The FBI and the Department of Homeland Security have issued a joint intelligence bulletin warning U.S. active duty military and veterans to be aware of possible attacks by the ISIS terrorist group inside the U.S.
Officials are telling active duty troops and veterans to scrub their social media accounts of anything that may attract the attention of “violent extremists” or information that would assist terror groups in learning individual service members’ identities or locations.
“The FBI and DHS recommend that current and former members of the military review their online social media accounts for any information that might serve to attract the attention of ISIL [ISIS] and its supporters,” the federal bulletin sent to law enforcement agencies said. The bulletin advises that troops “routinely exercise operational security in their interactions online.”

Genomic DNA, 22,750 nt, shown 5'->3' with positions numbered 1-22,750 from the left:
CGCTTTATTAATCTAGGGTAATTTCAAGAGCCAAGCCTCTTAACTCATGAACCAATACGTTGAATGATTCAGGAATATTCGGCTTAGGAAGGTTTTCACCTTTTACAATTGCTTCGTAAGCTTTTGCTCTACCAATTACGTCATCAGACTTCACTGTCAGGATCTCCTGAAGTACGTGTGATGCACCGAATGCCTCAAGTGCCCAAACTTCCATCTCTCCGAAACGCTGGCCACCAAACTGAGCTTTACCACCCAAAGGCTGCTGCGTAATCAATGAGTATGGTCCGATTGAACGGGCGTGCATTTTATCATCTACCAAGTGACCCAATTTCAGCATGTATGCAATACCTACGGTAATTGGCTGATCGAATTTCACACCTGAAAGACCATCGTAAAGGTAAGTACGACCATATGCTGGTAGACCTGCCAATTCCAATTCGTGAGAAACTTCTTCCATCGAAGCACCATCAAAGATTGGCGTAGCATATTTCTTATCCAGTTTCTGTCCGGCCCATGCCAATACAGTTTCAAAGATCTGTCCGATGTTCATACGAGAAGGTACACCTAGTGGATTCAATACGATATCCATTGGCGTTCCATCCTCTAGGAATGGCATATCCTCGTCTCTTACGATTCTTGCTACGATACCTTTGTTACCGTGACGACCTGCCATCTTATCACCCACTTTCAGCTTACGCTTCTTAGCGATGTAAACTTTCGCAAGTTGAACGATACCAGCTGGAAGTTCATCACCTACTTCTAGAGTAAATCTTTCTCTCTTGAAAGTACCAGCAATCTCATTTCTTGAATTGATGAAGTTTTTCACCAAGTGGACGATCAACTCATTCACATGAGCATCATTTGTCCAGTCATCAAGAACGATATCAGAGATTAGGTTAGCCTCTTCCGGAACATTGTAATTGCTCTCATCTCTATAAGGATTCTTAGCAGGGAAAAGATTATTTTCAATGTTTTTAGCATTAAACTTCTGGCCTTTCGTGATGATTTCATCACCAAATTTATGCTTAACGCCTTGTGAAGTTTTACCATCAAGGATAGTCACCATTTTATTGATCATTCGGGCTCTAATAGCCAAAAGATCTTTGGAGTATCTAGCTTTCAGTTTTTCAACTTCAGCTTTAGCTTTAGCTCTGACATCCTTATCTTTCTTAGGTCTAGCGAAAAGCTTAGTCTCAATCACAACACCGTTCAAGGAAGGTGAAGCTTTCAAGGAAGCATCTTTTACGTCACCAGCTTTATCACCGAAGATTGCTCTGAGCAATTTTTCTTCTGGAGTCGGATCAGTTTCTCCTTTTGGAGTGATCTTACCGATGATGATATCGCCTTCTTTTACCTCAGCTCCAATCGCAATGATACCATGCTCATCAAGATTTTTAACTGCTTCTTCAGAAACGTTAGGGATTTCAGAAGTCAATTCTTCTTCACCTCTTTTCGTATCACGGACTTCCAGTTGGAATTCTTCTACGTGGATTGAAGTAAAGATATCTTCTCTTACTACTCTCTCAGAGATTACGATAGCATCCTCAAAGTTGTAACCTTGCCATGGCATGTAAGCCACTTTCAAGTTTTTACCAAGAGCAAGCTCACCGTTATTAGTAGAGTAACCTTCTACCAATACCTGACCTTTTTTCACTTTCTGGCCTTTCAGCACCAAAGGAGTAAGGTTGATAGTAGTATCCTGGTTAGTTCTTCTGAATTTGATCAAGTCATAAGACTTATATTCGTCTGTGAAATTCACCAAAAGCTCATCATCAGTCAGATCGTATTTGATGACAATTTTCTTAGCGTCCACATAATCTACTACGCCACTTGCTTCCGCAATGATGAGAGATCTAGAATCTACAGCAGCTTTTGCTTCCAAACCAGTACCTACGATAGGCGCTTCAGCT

The concern is copycat attacks similar to those in Montreal and Ottawa in October. Two uniformed Canadian soldiers were killed in separate incidents by men who said they were followers of ISIS. Officials are concerned that these attacks may motivate others who support the terrorist group.
According to ABC News, some active duty troops in U.S. special operations and other military branches said they deactivated, scrubbed or locked Facebook and other personal social media accounts when the U.S. began bombing ISIS targets in Iraq and Syria in August.
Government officials are also concerned about ISIS recruiting sympathizers inside the U.S. — all with the goal of attacking U.S. military members or veterans.
“The FBI recently received reporting indicating individuals overseas are spotting and assessing like-minded individuals who are willing and capable of conducting attacks against current and former U.S.-based members of the United States military,” the bulletin said.
Let’s be safe out there.